Transforming the C-Section Experience
There are times when a vaginal birth isn’t possible and a cesarean section is medically necessary. For women who need to undergo the procedure, Sentara Martha Jefferson Hospital offers the “gentle C-section”—a patient-centered experience that strives to make birthing in the operating room as similar as possible to what occurs in a traditional labor and delivery room.
A distinctive feature of the gentle C-section at Sentara Martha Jefferson is the “clear drape,” which the patient can request. Although similar to the blue surgical drapes used in other procedures, the clear drape has a sterile, clear portion through which the mother can watch her baby being born, facilitating a more natural-feeling cesarean delivery. The surgeon simply lets down the colored section of the drape seconds before pulling the baby out of the mother’s uterus. Once the baby has been delivered, the colored section of the drape is put back up while the surgeon completes the procedure.
Many other elements also help make the gentle C-section a positive experience for patients and their partners. Soft lighting and calming music (of the patient’s choice) in the operating room promote a relaxed mood. The anesthesiologist can place cardiac monitors on the side of the mother’s chest to allow the baby to snuggle in close for immediate skin-to-skin time after birth—this enhances mother-baby bonding and promotes success in breastfeeding, which can be initiated during the precious moments right after birth. The obstetrician also can delay cord clamping, which can help reduce newborn anemia.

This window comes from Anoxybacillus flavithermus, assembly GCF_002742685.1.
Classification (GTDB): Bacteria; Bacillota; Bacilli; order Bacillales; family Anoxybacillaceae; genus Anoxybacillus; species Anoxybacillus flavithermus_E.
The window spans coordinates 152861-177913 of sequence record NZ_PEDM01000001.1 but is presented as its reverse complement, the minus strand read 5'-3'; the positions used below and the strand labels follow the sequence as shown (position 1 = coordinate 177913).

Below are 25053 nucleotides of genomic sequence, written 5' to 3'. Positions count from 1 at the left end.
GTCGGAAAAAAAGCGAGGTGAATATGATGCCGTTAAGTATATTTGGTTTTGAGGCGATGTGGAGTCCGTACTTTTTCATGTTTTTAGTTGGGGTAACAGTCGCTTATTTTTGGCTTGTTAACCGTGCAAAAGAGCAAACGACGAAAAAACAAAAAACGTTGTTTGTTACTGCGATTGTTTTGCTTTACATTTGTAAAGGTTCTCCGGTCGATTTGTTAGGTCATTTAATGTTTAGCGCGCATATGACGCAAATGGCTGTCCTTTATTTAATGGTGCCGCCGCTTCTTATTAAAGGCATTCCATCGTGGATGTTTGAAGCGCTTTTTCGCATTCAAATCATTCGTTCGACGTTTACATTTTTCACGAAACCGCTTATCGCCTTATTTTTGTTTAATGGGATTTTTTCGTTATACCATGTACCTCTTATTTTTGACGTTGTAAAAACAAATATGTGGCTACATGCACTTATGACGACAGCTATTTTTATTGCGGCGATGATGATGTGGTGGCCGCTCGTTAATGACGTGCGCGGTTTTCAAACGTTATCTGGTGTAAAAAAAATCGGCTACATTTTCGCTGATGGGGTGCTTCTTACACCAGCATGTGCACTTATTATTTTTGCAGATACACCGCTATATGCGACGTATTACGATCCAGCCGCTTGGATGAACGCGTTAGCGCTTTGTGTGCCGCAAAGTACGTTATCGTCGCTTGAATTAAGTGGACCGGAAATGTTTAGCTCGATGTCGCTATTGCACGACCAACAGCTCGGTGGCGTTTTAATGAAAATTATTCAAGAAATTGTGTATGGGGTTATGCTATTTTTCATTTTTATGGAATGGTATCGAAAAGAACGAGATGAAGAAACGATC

“We are able to bring a unique experience to the C-section patient,” says Jennifer Wray, MSN, RN, clinical nurse manager of the hospital’s obstetrics unit. “We are leaders with regard to facilitating skin-to-skin contact for moms and babies in the operating room, as well as with the total gentle C-section experience. Even though having surgery isn’t always ideal, the gentle C-section allows moms to be more engaged in the process.”
By the Numbers
Comparative percentages of all deliveries that use C-sections:
Sentara Martha Jefferson (2018): 27%
Sentara Martha Jefferson (2017): 27%
Nationally (2017): 32%*
Throughout Virginia (2017): 32.6%*
* Source: Centers for Disease Control and Prevention